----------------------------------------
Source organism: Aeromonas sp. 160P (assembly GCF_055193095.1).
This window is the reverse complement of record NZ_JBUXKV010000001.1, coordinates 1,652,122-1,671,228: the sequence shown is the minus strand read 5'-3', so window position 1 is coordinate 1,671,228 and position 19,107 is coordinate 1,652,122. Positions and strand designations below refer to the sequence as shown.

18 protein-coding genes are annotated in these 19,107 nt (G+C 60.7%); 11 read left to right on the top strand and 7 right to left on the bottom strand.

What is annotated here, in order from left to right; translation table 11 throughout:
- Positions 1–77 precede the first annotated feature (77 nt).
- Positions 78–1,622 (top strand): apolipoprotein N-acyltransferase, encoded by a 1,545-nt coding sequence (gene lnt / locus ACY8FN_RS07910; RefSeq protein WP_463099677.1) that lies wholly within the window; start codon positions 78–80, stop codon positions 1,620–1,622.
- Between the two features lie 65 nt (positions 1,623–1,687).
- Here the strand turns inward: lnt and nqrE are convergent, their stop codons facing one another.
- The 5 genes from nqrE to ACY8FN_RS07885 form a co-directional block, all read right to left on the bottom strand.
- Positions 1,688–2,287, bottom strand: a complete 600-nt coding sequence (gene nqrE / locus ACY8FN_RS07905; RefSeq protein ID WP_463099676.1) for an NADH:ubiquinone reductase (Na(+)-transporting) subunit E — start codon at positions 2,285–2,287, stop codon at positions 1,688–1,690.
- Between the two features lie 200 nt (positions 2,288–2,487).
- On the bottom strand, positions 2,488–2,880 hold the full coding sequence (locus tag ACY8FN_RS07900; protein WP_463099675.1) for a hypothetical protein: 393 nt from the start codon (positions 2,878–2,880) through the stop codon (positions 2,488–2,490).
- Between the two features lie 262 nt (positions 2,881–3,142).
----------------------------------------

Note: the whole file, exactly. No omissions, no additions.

Source organism: Aeromonas sp. 160P (assembly GCF_055193095.1).
This window is the reverse complement of record NZ_JBUXKV010000001.1, coordinates 1,652,122-1,671,228: the sequence shown is the minus strand read 5'-3', so window position 1 is coordinate 1,671,228 and position 19,107 is coordinate 1,652,122. Positions and strand designations below refer to the sequence as shown.

18 protein-coding genes are annotated in these 19,107 nt (G+C 60.7%); 11 read left to right on the top strand and 7 right to left on the bottom strand.

What is annotated here, in order from left to right; translation table 11 throughout:
- Positions 1–77 precede the first annotated feature (77 nt).
- Positions 78–1,622 (top strand): apolipoprotein N-acyltransferase, encoded by a 1,545-nt coding sequence (gene lnt / locus ACY8FN_RS07910; RefSeq protein WP_463099677.1) that lies wholly within the window; start codon positions 78–80, stop codon positions 1,620–1,622.
- Between the two features lie 65 nt (positions 1,623–1,687).
- Here the strand turns inward: lnt and nqrE are convergent, their stop codons facing one another.
- The 5 genes from nqrE to ACY8FN_RS07885 form a co-directional block, all read right to left on the bottom strand.
- Positions 1,688–2,287, bottom strand: a complete 600-nt coding sequence (gene nqrE / locus ACY8FN_RS07905; RefSeq protein ID WP_463099676.1) for an NADH:ubiquinone reductase (Na(+)-transporting) subunit E — start codon at positions 2,285–2,287, stop codon at positions 1,688–1,690.
- Between the two features lie 200 nt (positions 2,288–2,487).
- On the bottom strand, positions 2,488–2,880 hold the full coding sequence (locus tag ACY8FN_RS07900; protein WP_463099675.1) for a hypothetical protein: 393 nt from the start codon (positions 2,878–2,880) through the stop codon (positions 2,488–2,490).
- Between the two features lie 262 nt (positions 2,881–3,142).